Thursday, October 11, 2012

Pomegranate season

"Ima, do you know how I feel when I eat this wonderful ruby pomegranate? I feel like a great princess who gets to dine on fine delicacies every day. I feel beautiful with the beauty of this queen of pomegranates."

That was J waxing lyrical about this evening's dessert. She got through one and a half whole pomegranates by herself, the kind that look ugly and beat up and dried out on the outside to the extent that you are almost tempted to discard them as past their prime but when you open them you find them a delightful juicy ruby on the inside and so full of flavour, so perfect that they are gobbled up in minutes.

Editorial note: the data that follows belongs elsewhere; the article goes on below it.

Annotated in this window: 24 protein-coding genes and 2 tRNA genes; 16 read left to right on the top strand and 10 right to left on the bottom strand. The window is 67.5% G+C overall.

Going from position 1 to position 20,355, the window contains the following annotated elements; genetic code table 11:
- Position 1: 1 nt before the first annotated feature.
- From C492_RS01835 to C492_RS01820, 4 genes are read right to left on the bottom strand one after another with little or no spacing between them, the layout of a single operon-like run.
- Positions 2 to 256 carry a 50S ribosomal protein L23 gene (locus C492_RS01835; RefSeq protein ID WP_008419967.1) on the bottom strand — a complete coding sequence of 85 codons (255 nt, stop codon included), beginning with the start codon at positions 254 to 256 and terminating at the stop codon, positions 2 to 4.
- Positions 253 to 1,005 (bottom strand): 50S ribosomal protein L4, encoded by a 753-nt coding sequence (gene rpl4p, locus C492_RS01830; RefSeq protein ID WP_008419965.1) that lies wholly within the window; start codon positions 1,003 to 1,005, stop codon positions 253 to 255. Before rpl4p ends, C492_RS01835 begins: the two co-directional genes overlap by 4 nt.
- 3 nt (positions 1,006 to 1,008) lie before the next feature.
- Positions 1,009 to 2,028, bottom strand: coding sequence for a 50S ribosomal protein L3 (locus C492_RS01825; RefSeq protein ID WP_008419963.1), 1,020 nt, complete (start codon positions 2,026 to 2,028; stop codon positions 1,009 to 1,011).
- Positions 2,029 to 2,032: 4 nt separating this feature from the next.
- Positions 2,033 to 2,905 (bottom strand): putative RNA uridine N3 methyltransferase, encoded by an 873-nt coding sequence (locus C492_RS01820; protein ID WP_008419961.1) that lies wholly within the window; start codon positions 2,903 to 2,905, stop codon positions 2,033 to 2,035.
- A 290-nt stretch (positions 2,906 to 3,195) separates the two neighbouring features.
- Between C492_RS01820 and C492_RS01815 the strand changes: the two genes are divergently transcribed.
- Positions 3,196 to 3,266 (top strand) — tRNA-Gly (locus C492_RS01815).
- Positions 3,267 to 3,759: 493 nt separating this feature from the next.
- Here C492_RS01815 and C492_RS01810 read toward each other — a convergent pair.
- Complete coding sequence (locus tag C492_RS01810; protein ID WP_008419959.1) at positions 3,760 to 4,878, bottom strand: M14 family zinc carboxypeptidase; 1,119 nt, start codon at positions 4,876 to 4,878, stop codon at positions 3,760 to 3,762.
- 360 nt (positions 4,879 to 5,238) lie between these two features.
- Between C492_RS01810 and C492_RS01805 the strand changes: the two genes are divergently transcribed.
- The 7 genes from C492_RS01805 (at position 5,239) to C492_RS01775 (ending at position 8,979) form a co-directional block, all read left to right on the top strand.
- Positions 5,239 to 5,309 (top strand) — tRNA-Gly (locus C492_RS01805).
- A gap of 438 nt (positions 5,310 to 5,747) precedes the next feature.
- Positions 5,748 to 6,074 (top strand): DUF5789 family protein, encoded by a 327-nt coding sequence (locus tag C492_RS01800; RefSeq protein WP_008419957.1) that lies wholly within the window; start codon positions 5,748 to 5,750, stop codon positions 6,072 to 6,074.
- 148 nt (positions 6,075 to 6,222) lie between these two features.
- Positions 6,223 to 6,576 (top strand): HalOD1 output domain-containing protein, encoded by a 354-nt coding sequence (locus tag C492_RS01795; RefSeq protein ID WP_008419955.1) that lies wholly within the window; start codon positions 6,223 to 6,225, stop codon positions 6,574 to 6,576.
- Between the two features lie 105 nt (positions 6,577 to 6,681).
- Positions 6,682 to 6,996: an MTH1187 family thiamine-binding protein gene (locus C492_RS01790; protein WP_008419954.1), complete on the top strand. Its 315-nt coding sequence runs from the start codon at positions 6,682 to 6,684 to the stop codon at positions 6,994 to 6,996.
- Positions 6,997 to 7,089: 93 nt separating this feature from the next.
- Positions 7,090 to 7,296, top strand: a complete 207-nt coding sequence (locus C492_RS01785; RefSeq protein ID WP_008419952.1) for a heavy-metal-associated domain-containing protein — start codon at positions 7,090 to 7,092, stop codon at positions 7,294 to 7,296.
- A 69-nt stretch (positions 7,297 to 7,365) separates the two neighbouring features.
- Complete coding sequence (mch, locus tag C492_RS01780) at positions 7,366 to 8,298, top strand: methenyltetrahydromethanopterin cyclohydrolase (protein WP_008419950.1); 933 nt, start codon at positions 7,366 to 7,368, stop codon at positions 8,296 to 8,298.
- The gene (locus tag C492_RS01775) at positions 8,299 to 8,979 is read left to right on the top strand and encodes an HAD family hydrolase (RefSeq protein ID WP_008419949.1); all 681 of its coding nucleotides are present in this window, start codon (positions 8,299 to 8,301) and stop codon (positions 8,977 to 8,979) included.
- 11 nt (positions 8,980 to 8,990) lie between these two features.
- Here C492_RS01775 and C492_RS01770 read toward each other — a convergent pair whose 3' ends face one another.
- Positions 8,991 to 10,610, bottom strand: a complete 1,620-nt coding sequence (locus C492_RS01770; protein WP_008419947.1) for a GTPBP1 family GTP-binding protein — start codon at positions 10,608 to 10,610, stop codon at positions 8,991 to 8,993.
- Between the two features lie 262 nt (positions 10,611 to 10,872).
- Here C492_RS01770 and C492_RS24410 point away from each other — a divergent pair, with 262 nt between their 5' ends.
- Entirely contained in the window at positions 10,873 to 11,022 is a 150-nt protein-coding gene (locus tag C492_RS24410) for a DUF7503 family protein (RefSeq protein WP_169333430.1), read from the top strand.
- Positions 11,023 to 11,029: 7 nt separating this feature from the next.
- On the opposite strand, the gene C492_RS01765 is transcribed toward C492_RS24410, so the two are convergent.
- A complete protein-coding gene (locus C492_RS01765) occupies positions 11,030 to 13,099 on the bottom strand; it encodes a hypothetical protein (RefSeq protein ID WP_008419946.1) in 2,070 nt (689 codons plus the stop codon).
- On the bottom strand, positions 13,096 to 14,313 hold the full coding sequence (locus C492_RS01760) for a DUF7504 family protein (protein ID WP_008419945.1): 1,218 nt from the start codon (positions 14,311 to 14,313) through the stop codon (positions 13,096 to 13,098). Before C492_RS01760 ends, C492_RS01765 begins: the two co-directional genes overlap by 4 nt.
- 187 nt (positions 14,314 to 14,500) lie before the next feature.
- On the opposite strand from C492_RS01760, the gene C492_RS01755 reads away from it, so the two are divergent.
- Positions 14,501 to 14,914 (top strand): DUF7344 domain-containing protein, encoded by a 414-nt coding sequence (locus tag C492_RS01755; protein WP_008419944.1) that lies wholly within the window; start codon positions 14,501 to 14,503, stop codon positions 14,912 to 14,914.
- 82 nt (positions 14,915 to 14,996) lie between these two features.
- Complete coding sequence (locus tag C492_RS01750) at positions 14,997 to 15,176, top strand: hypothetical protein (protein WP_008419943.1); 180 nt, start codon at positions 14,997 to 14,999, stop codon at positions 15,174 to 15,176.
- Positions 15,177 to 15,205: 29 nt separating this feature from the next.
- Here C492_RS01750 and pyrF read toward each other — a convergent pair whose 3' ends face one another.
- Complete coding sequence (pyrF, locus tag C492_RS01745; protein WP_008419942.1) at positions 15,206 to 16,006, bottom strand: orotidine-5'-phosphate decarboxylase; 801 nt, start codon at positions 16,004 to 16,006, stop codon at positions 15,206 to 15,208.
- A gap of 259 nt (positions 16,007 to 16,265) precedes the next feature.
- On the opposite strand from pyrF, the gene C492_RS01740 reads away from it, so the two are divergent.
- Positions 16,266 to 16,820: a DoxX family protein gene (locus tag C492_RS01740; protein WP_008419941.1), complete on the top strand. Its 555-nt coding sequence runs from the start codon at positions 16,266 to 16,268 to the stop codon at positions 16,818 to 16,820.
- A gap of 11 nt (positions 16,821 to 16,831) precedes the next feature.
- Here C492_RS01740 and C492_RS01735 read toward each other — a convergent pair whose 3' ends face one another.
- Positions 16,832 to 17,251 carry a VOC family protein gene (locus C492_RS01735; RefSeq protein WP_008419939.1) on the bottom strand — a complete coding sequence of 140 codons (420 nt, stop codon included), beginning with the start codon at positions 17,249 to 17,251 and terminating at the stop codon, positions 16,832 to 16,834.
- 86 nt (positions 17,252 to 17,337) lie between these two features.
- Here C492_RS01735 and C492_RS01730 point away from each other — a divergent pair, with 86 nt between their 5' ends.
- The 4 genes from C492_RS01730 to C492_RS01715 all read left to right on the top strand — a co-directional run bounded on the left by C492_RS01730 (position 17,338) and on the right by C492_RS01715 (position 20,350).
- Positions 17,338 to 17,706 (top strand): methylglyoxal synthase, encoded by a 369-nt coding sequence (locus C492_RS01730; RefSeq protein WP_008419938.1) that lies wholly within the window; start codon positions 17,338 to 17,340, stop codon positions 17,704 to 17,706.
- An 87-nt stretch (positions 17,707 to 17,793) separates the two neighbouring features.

It's funny to me to see the current fad in the world for pomegranates, as though they are something new, just discovered rather than a key fruit central to the cultures of some of the world's most ancient civilisations.
Of course we have grown up with pomegranates, a lifelong favourite of mine be they tart, sweet or somewhere in between. As my one of my mother's English friends used to call them "those funny red things that Jews and Iranians eat". Quite.